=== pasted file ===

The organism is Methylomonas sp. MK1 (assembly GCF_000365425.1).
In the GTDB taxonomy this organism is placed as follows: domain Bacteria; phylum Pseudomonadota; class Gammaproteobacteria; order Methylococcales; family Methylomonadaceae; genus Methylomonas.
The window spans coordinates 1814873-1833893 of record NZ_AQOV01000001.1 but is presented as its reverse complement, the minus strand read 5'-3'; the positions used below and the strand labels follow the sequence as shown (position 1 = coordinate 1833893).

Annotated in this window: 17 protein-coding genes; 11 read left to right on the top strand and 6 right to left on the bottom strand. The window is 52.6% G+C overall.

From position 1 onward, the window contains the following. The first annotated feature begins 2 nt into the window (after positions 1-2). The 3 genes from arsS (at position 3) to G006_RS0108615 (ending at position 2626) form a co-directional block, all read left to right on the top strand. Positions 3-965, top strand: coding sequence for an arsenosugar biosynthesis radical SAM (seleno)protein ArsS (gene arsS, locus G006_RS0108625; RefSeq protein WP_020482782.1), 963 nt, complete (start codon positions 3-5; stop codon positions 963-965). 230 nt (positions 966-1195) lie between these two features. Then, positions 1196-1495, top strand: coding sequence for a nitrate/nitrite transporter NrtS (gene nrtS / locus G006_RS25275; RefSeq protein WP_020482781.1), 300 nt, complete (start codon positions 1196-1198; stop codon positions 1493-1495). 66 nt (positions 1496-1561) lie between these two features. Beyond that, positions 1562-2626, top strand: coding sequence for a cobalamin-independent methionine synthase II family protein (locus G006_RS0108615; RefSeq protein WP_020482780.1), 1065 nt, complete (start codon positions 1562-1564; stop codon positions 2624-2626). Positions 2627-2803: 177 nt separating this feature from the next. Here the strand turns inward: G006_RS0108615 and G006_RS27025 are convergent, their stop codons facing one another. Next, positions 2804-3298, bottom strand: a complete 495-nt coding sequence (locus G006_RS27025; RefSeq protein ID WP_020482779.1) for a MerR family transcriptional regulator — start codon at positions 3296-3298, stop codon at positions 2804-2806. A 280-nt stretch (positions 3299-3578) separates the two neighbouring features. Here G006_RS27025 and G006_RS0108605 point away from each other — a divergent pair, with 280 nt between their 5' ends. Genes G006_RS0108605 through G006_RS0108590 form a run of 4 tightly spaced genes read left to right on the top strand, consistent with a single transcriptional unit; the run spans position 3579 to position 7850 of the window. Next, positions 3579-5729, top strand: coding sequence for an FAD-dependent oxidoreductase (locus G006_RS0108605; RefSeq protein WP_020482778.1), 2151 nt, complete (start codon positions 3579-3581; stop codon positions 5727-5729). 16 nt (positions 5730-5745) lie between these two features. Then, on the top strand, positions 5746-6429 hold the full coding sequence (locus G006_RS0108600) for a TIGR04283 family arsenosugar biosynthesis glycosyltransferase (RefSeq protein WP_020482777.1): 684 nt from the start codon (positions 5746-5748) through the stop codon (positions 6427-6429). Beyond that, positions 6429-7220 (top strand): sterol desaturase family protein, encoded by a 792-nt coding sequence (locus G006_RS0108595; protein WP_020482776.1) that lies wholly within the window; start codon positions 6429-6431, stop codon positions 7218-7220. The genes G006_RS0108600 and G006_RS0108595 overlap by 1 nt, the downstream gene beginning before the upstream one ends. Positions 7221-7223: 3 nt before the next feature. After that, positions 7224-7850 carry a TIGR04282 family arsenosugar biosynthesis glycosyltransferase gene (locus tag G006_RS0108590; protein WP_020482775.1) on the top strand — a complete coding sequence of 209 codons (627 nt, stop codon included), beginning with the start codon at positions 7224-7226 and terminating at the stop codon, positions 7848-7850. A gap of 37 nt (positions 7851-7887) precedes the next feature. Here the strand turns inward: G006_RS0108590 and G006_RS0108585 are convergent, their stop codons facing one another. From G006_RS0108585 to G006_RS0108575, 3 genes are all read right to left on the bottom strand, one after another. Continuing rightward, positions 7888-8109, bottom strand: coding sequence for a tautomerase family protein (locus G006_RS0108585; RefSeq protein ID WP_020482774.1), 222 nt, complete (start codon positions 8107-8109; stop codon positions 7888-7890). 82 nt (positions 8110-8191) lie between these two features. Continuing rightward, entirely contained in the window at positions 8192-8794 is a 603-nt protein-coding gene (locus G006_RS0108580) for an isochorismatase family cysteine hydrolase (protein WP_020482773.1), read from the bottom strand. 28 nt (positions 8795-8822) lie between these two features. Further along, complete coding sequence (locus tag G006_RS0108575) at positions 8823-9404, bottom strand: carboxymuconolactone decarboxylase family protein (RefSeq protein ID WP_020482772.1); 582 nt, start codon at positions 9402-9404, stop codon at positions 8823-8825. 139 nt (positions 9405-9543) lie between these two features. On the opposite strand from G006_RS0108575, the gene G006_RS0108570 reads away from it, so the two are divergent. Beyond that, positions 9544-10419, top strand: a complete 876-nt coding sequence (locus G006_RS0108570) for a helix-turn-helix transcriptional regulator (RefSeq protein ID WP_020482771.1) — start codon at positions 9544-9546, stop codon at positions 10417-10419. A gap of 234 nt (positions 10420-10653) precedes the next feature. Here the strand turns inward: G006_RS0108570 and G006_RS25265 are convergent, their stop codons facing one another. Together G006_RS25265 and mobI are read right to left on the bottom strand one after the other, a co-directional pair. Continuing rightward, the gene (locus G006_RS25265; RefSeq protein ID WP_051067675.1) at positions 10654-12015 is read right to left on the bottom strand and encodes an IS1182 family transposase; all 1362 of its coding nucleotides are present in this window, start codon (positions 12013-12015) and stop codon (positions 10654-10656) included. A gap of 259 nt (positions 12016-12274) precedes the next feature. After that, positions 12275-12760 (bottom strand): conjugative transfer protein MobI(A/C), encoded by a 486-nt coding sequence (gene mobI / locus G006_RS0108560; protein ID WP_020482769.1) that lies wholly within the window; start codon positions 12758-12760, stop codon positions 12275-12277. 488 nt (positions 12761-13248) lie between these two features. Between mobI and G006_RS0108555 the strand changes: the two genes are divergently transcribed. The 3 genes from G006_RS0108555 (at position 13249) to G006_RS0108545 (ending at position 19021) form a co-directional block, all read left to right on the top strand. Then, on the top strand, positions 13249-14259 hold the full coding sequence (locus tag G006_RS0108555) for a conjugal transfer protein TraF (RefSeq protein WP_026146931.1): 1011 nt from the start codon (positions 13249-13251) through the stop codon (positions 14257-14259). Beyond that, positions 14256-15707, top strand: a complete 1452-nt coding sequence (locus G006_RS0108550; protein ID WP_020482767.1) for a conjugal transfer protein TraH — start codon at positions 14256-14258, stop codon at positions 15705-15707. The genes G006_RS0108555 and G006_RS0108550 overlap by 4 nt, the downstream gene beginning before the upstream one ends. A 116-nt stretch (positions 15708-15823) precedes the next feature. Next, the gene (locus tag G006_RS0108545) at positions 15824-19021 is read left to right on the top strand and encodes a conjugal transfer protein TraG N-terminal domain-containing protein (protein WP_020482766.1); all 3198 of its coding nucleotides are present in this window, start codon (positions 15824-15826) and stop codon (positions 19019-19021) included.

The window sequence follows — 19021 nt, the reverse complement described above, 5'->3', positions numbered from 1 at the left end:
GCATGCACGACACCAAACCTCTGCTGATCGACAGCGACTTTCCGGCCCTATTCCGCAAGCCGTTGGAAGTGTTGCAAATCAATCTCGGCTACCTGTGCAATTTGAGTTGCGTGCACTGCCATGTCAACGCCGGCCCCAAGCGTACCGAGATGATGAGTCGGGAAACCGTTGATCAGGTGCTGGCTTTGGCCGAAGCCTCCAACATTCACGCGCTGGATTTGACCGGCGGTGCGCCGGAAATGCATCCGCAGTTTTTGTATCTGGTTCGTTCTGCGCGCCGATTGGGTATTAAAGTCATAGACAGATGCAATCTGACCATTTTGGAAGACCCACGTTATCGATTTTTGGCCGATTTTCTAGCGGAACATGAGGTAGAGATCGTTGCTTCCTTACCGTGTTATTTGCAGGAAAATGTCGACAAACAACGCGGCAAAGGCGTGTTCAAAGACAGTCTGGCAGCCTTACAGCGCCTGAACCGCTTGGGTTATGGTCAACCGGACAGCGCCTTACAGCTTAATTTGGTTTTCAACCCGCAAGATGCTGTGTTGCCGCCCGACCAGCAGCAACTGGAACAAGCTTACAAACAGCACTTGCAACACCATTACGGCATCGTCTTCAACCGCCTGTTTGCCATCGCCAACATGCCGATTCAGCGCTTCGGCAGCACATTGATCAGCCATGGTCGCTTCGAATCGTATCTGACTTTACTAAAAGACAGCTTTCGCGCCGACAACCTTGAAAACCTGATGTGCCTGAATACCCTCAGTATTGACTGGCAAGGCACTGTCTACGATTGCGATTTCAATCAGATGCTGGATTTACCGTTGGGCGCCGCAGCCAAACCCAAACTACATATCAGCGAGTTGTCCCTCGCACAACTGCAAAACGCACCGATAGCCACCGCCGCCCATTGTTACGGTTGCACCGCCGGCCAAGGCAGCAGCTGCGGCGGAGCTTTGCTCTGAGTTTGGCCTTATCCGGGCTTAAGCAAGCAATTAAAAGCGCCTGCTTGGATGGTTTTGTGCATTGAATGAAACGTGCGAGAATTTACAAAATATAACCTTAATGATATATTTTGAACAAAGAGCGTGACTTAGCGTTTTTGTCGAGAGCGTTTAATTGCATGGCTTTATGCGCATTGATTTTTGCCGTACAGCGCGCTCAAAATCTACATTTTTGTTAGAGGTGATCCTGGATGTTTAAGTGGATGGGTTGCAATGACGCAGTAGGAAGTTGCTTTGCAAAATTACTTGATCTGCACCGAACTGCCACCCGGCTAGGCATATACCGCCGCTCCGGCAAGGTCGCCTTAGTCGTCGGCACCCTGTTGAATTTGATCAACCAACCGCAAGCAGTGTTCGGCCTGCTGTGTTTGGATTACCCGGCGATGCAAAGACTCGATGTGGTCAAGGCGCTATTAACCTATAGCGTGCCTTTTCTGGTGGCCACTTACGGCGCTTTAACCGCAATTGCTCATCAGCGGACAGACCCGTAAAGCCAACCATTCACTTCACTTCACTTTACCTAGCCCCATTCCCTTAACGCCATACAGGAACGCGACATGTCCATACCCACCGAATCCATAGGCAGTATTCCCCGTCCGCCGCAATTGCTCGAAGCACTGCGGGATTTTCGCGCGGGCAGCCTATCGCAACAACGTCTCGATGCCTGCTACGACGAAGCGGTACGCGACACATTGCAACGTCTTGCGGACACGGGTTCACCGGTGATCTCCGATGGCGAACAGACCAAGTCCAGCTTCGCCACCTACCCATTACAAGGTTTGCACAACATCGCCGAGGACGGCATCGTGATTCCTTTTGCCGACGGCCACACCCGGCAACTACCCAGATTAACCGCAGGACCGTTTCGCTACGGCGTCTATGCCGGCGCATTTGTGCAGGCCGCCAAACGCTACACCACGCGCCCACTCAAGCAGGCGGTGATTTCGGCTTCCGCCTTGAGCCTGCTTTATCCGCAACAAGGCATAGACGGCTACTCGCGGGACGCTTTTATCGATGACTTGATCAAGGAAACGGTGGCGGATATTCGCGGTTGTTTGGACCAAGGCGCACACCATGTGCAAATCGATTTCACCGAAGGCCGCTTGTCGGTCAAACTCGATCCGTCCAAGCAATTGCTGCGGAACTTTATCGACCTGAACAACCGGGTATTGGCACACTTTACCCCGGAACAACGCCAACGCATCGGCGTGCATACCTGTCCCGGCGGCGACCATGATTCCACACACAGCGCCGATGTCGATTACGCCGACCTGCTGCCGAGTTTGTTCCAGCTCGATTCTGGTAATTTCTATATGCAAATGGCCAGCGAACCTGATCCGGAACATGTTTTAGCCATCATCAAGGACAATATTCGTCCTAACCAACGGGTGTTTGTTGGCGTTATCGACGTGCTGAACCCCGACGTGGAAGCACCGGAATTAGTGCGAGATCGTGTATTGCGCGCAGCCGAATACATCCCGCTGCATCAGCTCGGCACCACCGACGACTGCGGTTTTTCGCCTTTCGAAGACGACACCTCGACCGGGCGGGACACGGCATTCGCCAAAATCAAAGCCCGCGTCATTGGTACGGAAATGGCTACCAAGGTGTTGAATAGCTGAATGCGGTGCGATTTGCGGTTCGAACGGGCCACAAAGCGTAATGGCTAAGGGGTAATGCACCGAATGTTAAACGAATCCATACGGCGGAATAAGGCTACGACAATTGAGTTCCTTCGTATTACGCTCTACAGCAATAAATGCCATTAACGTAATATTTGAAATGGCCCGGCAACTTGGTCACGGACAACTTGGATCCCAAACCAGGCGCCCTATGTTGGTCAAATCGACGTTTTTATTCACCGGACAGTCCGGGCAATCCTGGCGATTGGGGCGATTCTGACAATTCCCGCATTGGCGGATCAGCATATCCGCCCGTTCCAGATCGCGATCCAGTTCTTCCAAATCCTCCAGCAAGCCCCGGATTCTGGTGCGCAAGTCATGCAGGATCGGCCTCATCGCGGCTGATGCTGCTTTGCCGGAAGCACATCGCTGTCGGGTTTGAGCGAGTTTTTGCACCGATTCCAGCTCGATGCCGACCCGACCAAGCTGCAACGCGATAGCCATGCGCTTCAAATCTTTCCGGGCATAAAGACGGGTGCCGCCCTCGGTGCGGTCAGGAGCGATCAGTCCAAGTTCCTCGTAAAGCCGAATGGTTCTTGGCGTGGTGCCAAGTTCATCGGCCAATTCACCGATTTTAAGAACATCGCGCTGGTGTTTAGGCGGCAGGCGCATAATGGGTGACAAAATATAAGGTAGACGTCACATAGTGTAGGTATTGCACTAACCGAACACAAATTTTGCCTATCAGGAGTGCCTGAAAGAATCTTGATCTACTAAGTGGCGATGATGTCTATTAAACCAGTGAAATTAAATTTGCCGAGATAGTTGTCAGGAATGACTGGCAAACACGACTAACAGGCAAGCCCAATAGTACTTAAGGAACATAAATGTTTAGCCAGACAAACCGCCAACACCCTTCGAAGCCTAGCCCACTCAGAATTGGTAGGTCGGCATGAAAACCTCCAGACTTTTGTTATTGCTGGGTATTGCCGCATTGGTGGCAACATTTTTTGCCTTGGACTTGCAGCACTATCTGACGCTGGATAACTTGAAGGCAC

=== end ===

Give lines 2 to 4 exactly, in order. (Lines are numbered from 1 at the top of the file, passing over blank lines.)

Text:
In the GTDB taxonomy this organism is placed as follows: domain Bacteria; phylum Pseudomonadota; class Gammaproteobacteria; order Methylococcales; family Methylomonadaceae; genus Methylomonas.
The window spans coordinates 1814873-1833893 of record NZ_AQOV01000001.1 but is presented as its reverse complement, the minus strand read 5'-3'; the positions used below and the strand labels follow the sequence as shown (position 1 = coordinate 1833893).

Annotated in this window: 17 protein-coding genes; 11 read left to right on the top strand and 6 right to left on the bottom strand. The window is 52.6% G+C overall.